What to do with an abused child?

Well, that seems to depend on the kind of abuse.  If the abuse is physical or sexual, the child will be removed from a parent(s) and put into care.  That’s public law. 

In Parental Alienation cases, children are left to rot.  They are allowed to remain with their abuser.  That’s private law.

But the ‘threshold’ provisions for removal of the child are exactly the same in public and private law.  So, provided we accept that PA is psychological child abuse and that such abuse is as serious as other kinds, we ought, presumably to be able to remove the child once that threshold has been reached (‘triggered’).  Anything else would be illogical and inconsistent.

But, if we are to remove a child from the care of an abusive parent, where should the child live?  Presumably it is better for the child to live with the other parent, rather than go into care.  Indeed, the ‘threshold’ should be lower than when removing the child to the care of the State.  That seems to be Lord McFarlane’s rationale in re L 2019, where he said this:

“It is important to note that the welfare provisions in CA 1989, s 1 are precisely the same provisions as those applying in public law children cases where a local authority may seek the court’s authorisation to remove a child from parental care either to place them with another relative or in alternative care arrangements. Where, in private law proceedings, the choice, as here, is between care by one parent and care by another parent against whom there are no significant findings, one might anticipate that the threshold triggering a change of residence would, if anything, be lower than that justifying the permanent removal of a child from a family into foster care”

So, you will be pleased to hear that, as an alienated parent, you are better-placed than a foster home or care home, to care for your child.

I mean, when you say it out loud that seems kinda obvious…

Re L 2019

In this case (re L [2019] EWHC 867 (Fam)) the Court transferred residence of the child from the alienating (?) mother to the father. The mother appealed. The appeal was dismissed. There is some discussion about whether and to what extent the mother’s behaviour could be described as PA, or implacable hostility. In my view this is a red herring really. The point is that the mother obstructed contact and turned the child against the father for no reason. It was found that the mother had harmed the child emotionally, something she did not challenge, saying that she had ‘got it wrong’ and that she needed help.

There are a couple of observations made by the judge that are particularly apposite. Firstly, paragraph 59:

It is important to note that the welfare provisions in CA 1989, s 1 are precisely the same provisions as those applying in public law children cases where a local authority may seek the court’s authorisation to remove a child from parental care either to place them with another relative or in alternative care arrangements. Where, in private law proceedings, the choice, as here, is between care by one parent and care by another parent against whom there are no significant findings, one might anticipate that the threshold triggering a change of residence would, if anything, be lower than that justifying the permanent removal of a child from a family into foster care “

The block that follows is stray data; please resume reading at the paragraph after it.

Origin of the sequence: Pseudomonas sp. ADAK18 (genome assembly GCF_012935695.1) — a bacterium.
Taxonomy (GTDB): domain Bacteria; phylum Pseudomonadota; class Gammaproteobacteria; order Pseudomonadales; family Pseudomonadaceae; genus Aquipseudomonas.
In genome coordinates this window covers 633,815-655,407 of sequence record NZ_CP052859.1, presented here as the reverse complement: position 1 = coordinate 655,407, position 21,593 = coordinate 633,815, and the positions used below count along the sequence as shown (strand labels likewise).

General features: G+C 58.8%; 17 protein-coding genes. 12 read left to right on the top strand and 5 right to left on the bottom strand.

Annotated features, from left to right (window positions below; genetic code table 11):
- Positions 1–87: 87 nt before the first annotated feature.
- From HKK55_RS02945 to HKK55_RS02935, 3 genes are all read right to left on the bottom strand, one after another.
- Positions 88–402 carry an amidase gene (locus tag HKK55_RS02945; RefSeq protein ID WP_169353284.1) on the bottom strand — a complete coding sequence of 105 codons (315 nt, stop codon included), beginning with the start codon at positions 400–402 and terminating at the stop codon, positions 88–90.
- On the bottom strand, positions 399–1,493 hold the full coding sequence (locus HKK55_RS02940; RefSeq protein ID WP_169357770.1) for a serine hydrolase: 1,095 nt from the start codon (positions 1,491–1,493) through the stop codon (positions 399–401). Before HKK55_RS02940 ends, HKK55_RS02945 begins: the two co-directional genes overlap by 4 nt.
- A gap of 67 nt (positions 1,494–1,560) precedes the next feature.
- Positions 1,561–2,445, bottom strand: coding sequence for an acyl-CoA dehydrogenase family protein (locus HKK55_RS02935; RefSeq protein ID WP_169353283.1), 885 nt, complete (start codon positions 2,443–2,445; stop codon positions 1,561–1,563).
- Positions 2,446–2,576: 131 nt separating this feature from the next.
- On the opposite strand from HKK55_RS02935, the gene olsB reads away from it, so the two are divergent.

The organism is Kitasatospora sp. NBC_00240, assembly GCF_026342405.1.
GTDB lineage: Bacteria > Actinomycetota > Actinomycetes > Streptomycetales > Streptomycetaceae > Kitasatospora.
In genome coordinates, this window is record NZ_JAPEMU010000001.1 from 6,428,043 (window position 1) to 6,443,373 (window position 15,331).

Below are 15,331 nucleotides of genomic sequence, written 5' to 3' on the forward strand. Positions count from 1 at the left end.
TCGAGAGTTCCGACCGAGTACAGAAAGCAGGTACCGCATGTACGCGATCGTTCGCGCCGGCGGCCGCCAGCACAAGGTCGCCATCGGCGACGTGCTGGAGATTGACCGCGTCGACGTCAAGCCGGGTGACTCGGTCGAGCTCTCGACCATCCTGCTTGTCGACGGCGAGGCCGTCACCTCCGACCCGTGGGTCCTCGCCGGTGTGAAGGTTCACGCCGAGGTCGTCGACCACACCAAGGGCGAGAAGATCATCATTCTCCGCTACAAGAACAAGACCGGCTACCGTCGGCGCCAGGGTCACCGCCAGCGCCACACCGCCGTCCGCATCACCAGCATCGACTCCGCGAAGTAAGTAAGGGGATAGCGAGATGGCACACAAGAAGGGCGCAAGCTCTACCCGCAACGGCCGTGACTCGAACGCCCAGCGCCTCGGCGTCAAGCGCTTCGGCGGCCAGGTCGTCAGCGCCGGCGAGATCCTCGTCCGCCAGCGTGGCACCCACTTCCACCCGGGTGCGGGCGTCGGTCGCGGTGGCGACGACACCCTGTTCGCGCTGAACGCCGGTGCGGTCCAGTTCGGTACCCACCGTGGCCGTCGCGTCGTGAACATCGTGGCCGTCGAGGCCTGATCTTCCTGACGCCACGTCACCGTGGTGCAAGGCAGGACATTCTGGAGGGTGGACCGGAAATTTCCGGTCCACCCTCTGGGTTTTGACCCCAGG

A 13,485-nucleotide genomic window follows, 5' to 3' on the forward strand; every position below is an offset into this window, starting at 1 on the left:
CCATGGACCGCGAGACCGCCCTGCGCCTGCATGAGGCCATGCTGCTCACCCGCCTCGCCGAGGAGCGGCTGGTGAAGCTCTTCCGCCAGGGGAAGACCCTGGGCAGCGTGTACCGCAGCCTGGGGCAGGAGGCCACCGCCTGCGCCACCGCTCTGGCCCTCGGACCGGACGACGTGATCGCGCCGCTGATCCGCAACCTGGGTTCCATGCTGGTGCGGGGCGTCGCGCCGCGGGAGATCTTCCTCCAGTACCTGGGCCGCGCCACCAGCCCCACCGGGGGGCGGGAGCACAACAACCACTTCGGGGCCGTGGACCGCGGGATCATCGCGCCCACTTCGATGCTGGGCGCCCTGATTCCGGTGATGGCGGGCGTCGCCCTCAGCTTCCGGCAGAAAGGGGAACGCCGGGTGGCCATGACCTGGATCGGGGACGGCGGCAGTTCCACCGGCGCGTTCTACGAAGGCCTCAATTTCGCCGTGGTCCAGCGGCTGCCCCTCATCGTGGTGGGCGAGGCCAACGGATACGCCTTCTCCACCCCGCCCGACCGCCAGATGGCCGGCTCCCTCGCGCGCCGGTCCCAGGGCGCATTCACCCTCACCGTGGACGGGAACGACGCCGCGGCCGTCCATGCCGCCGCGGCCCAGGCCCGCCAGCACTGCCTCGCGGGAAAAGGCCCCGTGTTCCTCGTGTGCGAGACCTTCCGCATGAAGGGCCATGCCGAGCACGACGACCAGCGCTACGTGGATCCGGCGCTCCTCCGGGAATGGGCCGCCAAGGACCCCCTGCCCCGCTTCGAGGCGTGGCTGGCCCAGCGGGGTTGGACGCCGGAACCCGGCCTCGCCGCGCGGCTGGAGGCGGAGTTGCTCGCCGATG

This is a great point, isn’t it?

Next, at para 66:

Further, I accept the submission of Mr Veitch and Ms Musgrave which focusses on the word “ascertainable”. In the professional opinion of the Guardian, it was not possible to ascertain L’s wishes and feelings on the central issue without causing him emotional harm. It was also the view of the Guardian that L’s position was such that any expression of wishes would be unlikely to represent his true wishes and feelings, and, to that extent it would not be possible to ascertain the child’s genuine view.

Again, the point is made (as Mrs Justice Parker did in Re H 2014) that the child’s best interests are not necessarily what the child says he wants! That, indeed, is the point!

One thing I am sure of, is that a robust decision like this will lead to fewer contact applications and less court time, because invariably narcissistic parents obstruct contact, and parents that are pathologically normal do not. On balance, a child is much more likely to be able to see both parents if the TP has control of contact. Whenever the AP has control over contact, problems will continue and repeated applications will need to be made…

The ‘Magic Bullet’

What is the ‘magic bullet’ required to stop PA in its tracks?

Well, there are several possible candidates, as follows:


  • The judge could make an immediate transfer of residence order, conditional upon the alienator cooperating with contact.  This is a ‘coercive’ order.  The idea here is that the alienator is incentivised to cooperate with contact, because, if he/she does not, residence will be transferred immediately.  This is, and always has been, a possibility, but judges rarely make these orders.  Having said that, recent cases show that the courts are no longer seeing a transfer of residence as the ‘nuclear option’.  The logic seems to be, hopefully, that if a child is being abused then we must get him/her out of the way of the abuse immediately – and this is so, whether the abuse is physical, sexual, or psychological;